Ireland vs England Reaction, Episode 2: The Payoff of Being Seen to Avoid Eddie O’Sullivan’s Bearpit

August 2007 in Ravenhill and Declan Kidney is struck by a precognition of the future four years from now.

Such an arduous selection of warm-up games always had the potential of throwing some injury spanners into the selectorial works, but for the most part, Ireland’s initial medical reports were largely positive. Long-term sick-notes Jerry Flannery, Stephen Ferris, Rob Kearney and Geordan Murphy have all come through their rehab and out the other side, and it looked until this week that the sole trade-off would be the luckless Felix Jones. That has all changed with David Wallace’s most unfortunate injury.

Wallace has started Ireland’s last thirty Six Nations games; he hasn’t missed a game in the tournament since the turn of 2006, and has contributed magnificently over the last half decade to any and all successes the team has enjoyed. He has been an immensely valuable player to the team, probably moreso than anyone bar Brian O’Driscoll, O’Connell and maybe O’Gara, although when you think about it Wallace has been both far more consistently selected and consistently good than O’Gara in the last couple of years.

It’s difficult to know at the moment just how keenly his loss will be felt, but there’s no doubt it’s a body blow. Shane Jennings has been called into the squad as a replacement, but it’s probable that Declan Kidney will choose to have his best three backrowers on the pitch together and start O’Brien at openside, Ferris on the blind and Heaslip at No8.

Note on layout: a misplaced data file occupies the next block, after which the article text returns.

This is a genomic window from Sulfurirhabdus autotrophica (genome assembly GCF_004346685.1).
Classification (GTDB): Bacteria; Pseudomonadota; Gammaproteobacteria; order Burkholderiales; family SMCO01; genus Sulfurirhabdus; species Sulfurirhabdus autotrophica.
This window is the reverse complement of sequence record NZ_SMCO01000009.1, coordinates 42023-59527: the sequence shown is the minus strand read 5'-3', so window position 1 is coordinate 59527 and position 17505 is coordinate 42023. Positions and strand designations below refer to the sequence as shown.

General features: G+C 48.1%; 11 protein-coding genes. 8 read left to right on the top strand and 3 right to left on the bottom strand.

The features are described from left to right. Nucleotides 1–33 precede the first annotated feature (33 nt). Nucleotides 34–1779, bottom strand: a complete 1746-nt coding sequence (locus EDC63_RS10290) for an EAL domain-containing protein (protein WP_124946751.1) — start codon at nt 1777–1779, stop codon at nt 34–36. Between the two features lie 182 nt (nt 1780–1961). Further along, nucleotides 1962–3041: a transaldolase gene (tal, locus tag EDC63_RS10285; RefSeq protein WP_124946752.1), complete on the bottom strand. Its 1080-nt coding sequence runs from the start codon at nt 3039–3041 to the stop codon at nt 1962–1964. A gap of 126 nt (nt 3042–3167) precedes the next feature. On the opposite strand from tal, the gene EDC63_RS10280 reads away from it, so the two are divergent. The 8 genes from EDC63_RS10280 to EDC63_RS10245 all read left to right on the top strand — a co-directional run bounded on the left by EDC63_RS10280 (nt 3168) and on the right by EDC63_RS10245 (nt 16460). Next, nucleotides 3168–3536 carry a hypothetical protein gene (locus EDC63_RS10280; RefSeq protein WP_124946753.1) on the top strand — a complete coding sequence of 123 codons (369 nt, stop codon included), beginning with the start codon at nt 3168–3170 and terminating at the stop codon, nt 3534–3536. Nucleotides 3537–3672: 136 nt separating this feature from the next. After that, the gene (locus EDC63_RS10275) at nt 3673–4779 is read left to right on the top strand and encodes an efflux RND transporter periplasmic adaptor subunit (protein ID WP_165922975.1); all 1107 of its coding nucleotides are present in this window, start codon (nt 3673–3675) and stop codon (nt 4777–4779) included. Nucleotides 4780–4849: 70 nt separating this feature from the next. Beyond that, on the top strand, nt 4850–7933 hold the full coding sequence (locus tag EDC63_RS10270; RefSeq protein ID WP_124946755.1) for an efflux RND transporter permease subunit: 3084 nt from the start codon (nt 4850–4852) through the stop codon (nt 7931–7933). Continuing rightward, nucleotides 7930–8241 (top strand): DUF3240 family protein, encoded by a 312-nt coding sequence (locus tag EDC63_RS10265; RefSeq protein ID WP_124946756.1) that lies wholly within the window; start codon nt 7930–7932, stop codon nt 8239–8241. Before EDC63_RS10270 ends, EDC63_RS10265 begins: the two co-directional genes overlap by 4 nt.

The recent injuries to Healy, O’Driscoll and O’Brien – three clear starters – are less clear-cut in their repercussions than that of Wallace, and it’s difficult to tell where each player stands. Healy is now not even flying out on the same plane as the rest of the squad, and is likely to miss the first game against the USA; O’Brien and O’Driscoll are known unknowns to all but the inner sanctum of management and medical staff. Declan Kidney has been throwing the word “prudent” around like he lost a bet, but knee ligament damage [O’Brien] and recurring nerve damage [O’Driscoll] seem like serious injuries rather than cuts and bruises.

Still, rugby is a collision sport and injuries happen. Personally, I believe that the thinking behind the warm-up games was decisive and sure-footed, and while the performances have been largely [though not wholly] disappointing, Kidney has certainly avoided being seen to repeat O’Sullivan’s mistakes. Unfortunately however, at the moment we’re seeing different approaches but similar failings as four years ago. Worrying stuff.

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